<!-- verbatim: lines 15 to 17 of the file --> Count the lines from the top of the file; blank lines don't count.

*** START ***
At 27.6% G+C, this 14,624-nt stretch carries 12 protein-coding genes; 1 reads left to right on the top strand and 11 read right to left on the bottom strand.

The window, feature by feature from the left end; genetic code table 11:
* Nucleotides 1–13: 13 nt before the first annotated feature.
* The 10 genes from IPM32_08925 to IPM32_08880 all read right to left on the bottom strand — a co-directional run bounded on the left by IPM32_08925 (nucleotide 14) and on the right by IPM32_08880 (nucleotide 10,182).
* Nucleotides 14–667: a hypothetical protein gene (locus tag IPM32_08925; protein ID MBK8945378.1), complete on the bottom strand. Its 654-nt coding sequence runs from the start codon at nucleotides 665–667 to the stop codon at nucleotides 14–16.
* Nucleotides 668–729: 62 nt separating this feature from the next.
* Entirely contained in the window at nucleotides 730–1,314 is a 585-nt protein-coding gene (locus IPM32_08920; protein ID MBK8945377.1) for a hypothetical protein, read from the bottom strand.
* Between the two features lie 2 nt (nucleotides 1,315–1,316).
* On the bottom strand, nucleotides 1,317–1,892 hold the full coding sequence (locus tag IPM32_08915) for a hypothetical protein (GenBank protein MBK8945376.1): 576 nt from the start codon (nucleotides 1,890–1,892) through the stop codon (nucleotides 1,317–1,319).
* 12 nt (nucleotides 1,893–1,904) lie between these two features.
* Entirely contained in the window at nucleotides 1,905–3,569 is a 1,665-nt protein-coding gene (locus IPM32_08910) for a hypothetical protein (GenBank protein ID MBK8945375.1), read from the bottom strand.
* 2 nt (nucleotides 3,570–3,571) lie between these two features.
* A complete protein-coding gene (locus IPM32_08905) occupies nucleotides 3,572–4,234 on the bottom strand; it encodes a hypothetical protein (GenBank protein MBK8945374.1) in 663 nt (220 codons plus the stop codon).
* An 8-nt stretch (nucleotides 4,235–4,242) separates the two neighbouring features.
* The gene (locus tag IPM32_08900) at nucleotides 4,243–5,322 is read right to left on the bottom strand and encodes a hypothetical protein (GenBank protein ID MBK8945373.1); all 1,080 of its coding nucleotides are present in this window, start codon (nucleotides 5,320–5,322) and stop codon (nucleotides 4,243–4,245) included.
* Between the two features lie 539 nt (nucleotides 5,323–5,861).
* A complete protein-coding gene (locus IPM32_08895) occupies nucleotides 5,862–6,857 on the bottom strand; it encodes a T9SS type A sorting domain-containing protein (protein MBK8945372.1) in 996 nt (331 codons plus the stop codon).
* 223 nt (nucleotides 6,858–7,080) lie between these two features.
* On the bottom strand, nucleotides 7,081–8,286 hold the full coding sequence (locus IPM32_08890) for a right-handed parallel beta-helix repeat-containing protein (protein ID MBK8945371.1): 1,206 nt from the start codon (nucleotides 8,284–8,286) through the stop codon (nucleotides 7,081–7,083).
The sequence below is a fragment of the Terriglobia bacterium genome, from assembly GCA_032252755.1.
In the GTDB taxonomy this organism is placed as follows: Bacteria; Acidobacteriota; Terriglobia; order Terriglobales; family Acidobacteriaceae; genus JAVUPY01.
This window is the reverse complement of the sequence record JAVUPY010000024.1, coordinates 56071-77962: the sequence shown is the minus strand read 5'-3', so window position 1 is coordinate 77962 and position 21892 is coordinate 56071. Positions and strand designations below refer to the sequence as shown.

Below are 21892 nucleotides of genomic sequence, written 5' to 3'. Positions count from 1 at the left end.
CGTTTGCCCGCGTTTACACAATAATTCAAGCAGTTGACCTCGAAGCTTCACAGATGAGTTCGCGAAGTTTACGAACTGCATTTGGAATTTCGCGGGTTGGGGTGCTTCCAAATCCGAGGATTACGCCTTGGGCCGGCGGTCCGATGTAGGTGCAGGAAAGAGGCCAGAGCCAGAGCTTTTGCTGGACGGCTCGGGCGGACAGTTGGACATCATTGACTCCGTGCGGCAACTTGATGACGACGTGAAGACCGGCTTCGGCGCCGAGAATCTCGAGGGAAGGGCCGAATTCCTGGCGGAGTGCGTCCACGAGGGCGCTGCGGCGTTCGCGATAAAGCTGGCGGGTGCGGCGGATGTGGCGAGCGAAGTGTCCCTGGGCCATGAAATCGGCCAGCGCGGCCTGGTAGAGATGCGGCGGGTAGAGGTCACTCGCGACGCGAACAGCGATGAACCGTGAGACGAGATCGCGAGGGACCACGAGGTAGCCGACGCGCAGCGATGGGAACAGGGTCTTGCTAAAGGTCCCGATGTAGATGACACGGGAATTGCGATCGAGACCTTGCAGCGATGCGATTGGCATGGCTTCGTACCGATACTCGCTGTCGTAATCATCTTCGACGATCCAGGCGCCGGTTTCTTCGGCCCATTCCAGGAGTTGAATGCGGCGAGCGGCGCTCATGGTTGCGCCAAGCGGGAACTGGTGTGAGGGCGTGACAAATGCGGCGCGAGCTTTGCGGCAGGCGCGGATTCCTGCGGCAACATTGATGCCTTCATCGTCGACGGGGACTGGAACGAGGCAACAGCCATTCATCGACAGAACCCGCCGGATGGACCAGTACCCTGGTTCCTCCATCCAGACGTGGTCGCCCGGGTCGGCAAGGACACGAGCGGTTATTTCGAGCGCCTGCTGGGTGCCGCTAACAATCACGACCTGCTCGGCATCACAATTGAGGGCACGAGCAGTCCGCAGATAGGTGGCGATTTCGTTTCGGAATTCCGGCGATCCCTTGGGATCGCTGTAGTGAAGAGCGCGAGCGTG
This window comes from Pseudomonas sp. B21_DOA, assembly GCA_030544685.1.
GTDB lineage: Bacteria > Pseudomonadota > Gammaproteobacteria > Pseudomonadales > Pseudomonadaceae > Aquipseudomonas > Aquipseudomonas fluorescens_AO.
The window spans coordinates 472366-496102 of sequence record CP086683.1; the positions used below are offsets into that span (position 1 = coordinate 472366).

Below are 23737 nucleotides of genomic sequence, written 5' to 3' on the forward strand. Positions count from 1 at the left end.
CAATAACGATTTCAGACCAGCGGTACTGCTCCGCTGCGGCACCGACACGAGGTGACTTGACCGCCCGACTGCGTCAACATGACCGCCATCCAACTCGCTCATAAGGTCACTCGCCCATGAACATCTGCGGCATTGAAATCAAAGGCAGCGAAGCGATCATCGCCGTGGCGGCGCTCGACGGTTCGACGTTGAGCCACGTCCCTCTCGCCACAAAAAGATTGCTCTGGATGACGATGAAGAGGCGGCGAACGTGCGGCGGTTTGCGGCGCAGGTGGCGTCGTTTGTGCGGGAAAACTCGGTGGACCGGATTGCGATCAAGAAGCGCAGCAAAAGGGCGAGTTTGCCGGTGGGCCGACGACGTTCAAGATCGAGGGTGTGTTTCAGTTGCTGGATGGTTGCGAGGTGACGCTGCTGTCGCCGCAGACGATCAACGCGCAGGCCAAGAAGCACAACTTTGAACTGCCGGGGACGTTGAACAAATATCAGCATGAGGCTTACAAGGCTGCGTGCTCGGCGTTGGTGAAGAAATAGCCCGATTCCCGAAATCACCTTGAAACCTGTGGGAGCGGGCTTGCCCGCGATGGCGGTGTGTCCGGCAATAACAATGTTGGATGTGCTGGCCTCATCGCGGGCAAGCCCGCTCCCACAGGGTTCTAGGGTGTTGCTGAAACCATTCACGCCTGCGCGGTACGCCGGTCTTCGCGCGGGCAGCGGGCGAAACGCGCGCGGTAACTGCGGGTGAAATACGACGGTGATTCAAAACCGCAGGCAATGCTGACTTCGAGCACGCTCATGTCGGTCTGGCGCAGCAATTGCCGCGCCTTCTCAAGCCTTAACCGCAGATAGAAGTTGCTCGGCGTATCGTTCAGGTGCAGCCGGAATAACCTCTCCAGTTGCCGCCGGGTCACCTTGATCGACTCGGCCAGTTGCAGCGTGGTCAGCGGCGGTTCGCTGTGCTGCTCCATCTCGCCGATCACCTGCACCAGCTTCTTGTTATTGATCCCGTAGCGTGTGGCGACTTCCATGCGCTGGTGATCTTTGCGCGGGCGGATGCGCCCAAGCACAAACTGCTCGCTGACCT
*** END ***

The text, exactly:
* The gene (locus tag IPM32_08900) at nucleotides 4,243–5,322 is read right to left on the bottom strand and encodes a hypothetical protein (GenBank protein ID MBK8945373.1); all 1,080 of its coding nucleotides are present in this window, start codon (nucleotides 5,320–5,322) and stop codon (nucleotides 4,243–4,245) included.
* Between the two features lie 539 nt (nucleotides 5,323–5,861).
* A complete protein-coding gene (locus IPM32_08895) occupies nucleotides 5,862–6,857 on the bottom strand; it encodes a T9SS type A sorting domain-containing protein (protein MBK8945372.1) in 996 nt (331 codons plus the stop codon).